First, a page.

• Michael NYMAN, Experimental Music : Cage et au-delà, avant-propos de Brian Eno, traduit de l’anglais par Nathalie Gentili, Paris, Editions Allia, 2005.
  • Keith POTTER, Four musical minimalists: La Monte Young, Terry Riley, Steve Reich, Philip Glass, Cambridge University Press, 2000.
  • Robert K. SCHWARZ, Minimalists, London, Phaidon Press Limited, 1996.
  • Terry RILEY, « Music-Myth », dans Arcana V: Musicians on Music, Magic & Mysticism, John Zorn éd., New York, Hips Road, 2010, p. 314-326.
  • Edward STRICKLAND, American Composers: Dialogues on Contemporary Music, Bloomington, Indiana University Press, 1991.
  • Edward STRICKLAND, Minimalim: Origins, Bloomington and Indianapolis, Indiana University Press, 1993.
  • Edward STRICKLAND, « Terry Riley » (en anglais), dans : Grove Music Online, ed. L Macy, https://www.oxfordmusiconline.com (lien vérifié en mars 2020).

Entretiens avec le compositeur

Discographie sélective

  • Terry RILEY, « Organum For Stefano », 1 CD I Dischi Di Angelica, 2022, IDA 050.
  • Terry RILEY, Dwarf ; Long Bus Ride ; See them out there ; The Miracle ; Zucchini ; Black Woman ; The Faquir ; The war on the poor ; Cannabis ; Science Fiction, dans « Autodreamographical Tales », 2 vinyles Cantaloupe Music, 2022, CA21167.
  • Terry RILEY, Lion’s Throne ; Arica ; Crazy World ; Cancione ; Tarana in Hindol, dans « The Lion’s Throne », 1 CD Sri Moonshine Music, 2019, SMM008.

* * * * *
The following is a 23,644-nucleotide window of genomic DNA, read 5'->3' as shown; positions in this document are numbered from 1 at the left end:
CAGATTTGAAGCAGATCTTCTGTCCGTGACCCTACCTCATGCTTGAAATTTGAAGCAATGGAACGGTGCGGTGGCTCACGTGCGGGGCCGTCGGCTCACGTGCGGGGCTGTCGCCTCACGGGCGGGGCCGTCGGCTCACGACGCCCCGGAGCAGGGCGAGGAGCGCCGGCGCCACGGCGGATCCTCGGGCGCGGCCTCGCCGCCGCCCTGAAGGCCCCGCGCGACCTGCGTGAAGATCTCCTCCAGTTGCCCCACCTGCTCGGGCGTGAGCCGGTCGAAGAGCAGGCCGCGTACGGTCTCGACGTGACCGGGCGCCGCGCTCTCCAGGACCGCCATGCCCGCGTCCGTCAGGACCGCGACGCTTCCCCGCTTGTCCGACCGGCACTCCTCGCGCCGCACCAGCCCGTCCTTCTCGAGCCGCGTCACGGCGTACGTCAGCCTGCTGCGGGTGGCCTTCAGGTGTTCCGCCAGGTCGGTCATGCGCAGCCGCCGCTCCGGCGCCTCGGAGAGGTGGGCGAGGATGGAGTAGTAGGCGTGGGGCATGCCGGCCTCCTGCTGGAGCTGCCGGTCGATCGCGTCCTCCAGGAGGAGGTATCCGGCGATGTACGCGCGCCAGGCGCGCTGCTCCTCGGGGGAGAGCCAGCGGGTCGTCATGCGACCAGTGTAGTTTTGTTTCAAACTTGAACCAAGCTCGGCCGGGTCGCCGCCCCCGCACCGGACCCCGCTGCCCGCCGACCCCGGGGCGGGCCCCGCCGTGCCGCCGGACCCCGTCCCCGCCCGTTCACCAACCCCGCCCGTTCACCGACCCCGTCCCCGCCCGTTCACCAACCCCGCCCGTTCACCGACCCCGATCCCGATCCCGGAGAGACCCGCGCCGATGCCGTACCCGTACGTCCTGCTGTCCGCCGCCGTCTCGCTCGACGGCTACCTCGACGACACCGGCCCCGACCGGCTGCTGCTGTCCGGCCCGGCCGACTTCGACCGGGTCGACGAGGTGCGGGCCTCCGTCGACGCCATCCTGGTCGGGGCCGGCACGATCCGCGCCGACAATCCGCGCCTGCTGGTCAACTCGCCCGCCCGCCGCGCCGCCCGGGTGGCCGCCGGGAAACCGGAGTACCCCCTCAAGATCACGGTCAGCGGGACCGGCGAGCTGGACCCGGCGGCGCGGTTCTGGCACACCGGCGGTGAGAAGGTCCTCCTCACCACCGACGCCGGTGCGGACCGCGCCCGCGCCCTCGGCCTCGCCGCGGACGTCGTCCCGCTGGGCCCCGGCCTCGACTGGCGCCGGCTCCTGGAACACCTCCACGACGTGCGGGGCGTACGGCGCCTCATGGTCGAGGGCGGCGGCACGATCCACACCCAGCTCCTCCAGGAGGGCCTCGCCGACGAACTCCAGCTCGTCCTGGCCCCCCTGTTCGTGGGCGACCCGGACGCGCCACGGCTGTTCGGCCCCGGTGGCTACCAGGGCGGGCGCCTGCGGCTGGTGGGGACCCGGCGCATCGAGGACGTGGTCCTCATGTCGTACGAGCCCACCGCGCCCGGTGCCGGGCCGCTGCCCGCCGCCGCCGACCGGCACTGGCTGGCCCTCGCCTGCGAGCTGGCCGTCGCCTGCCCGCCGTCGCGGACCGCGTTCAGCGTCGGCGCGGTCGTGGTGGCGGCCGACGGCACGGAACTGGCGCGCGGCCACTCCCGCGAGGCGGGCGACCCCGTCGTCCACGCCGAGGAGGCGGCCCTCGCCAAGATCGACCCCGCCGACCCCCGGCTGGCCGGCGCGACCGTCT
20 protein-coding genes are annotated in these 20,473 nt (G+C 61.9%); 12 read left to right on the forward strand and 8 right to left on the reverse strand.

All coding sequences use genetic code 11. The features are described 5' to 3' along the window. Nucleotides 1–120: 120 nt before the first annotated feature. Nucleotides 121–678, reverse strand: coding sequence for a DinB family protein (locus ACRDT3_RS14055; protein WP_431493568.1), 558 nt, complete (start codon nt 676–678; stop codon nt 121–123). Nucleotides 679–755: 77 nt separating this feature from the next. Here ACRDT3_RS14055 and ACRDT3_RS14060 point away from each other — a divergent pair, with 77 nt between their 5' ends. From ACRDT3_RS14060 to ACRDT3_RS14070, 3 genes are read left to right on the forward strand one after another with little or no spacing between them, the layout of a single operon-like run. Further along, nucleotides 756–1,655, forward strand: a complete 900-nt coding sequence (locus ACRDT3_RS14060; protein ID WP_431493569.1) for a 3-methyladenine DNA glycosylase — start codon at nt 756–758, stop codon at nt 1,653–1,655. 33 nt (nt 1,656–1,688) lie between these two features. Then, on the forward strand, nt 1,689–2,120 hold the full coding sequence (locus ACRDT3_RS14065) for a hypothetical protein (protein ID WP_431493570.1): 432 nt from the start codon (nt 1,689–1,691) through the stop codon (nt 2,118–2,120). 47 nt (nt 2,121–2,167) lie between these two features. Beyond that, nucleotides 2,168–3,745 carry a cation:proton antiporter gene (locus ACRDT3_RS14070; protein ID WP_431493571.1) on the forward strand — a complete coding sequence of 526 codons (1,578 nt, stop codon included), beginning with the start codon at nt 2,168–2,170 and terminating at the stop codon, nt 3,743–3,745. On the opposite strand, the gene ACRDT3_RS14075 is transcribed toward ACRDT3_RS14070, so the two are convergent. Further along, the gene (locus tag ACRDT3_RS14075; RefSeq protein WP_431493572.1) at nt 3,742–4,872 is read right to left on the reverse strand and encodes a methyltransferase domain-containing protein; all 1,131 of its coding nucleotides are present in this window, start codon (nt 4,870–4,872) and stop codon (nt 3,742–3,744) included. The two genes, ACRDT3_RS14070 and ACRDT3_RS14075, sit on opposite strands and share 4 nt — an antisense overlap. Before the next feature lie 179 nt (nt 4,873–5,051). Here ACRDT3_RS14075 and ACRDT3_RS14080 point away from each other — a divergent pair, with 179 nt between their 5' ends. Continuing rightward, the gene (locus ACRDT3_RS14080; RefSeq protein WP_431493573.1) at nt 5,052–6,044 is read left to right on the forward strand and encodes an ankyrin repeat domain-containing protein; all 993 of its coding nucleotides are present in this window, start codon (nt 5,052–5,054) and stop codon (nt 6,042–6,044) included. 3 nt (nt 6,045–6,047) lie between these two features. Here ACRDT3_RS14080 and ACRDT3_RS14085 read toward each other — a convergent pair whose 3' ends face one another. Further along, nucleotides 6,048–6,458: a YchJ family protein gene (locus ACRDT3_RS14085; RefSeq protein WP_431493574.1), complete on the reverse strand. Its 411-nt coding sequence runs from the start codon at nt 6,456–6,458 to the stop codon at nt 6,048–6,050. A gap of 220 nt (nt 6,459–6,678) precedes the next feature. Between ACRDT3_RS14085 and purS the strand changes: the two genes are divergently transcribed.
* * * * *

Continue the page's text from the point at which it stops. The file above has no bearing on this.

• Terry RILEY, Sun Rings (2002), Terry Riley & Kronos Quartet, Nonesuch, 2019.
  • Terry RILEY, Autodreamographical Tales, Tzadik, 2010.
  • Terry RILEY, Banana Humberto (2000), Terry Riley, Paul Dresher Ensemble, Sri Moonshine, 2009.
  • Terry RILEY, Poppy Nogood and the Phantom Band All Night Flight, Terry Riley, (live Buffalo, 1968), Elision Fields, 2008.
  • Terry RILEY, The Last Camel in Paris (live Paris 1978), Terry Riley, Elision Fields, 2008.
  • Terry RILEY, Music for the Gift (1963), Bird of Paradise (1965), Mescalin Mix (1960-62), The Three-Legged Stool (1960), Elison Fields, 2007.
  • Terry RILEY, Assassin Reverie: Uncle Jard(1998),Assassin Reverie(2001),Tread on the Trail (1965), Terry Riley & Arte Quartet, New World Records, 2005.
  • Terry RILEY, Requiem for Adam (1995), Kronos Quartet, Nonesuch, 2001.
  • Terry RILEY, The Book of Abbeyozzud (1993-), New Albion Records, 1999.
  • Terry RILEY, In C / 25th Anniversary (1964/74), Terry Riley, Henry Kaiser, John Raskin, Kronos Quartet…, New Albion, 1993.
  • Terry RILEY, Persian Surgery Dervishes (1971), Terry Riley, Shandar, 1972) réédition : New Tone, 1993.
  • Terry RILEY, The Padova Concert (live 1992), Terry Riley, Amiata records, 1992.
  • Terry RILEY, Salome Dances for Peace (1985-87), Kronos Quartet, Nonesuch, 1989.
  • Terry RILEY, Shri Camel (1976), Terry Riley, CBS Masterworks, 1978.
  • Terry RILEY, A Rainbow in Curved Air (1968), CBS Masterworks,1969.